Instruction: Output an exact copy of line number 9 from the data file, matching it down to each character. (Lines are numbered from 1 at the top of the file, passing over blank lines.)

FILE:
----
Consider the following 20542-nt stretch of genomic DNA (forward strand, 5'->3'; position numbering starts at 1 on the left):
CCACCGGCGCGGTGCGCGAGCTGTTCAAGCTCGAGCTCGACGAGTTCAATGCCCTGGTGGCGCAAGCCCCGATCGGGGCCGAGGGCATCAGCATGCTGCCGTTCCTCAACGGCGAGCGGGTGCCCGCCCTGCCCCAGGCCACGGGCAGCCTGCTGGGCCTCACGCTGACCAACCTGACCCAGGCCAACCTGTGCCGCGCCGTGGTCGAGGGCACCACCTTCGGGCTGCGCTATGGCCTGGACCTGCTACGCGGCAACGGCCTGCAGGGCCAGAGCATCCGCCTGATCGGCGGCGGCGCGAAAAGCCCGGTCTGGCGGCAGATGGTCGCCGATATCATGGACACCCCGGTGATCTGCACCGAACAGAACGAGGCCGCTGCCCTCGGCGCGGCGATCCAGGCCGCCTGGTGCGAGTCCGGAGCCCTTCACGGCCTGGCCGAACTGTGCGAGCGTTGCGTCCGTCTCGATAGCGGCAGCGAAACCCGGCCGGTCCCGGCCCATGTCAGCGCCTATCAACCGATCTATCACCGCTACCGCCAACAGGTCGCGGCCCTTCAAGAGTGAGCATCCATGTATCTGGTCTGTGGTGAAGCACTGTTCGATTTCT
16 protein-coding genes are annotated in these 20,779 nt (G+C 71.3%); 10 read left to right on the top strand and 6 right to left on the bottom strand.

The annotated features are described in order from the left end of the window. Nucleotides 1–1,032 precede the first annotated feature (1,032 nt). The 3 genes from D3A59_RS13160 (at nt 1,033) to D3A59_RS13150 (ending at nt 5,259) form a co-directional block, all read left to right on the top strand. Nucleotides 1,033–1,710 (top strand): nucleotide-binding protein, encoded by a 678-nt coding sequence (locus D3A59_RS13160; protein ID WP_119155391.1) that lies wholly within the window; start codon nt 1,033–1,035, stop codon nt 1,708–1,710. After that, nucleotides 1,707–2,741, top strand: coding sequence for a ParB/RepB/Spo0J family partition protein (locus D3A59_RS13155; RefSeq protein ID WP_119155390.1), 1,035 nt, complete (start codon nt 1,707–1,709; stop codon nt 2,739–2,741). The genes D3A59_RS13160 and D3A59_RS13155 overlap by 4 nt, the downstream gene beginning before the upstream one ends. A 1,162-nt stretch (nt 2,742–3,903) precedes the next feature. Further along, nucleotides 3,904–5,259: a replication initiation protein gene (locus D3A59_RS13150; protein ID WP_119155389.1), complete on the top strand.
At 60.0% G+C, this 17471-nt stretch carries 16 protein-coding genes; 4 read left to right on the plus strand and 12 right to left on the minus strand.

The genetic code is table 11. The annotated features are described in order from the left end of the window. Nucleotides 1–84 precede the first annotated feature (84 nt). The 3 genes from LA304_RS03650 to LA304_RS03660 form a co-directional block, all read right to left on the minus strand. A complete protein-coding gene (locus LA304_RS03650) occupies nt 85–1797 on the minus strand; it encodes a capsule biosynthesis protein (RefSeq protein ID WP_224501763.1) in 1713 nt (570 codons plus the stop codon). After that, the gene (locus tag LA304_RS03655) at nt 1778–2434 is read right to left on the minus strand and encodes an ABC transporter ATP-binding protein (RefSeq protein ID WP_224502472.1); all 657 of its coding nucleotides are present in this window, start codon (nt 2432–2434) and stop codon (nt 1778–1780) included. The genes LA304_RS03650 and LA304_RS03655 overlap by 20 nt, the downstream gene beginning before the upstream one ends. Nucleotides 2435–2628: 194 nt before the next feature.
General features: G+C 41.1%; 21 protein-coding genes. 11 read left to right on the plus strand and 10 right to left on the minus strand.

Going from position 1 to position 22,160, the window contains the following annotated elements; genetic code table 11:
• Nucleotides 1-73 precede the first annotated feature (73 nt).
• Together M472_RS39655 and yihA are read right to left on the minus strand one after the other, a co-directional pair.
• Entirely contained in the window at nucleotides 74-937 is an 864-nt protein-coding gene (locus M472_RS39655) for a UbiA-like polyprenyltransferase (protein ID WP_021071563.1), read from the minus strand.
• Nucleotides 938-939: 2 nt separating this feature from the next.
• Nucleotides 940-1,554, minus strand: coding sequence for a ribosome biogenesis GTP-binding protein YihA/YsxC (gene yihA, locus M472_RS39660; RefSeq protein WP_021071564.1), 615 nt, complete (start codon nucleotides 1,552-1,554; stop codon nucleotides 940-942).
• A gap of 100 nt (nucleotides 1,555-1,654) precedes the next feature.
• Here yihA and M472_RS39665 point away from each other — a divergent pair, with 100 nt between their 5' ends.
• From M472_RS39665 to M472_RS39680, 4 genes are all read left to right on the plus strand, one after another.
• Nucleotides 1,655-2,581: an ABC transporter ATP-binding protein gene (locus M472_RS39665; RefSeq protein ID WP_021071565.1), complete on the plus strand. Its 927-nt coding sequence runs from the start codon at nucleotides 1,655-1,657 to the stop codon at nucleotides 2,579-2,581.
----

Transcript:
• Nucleotides 1-73 precede the first annotated feature (73 nt).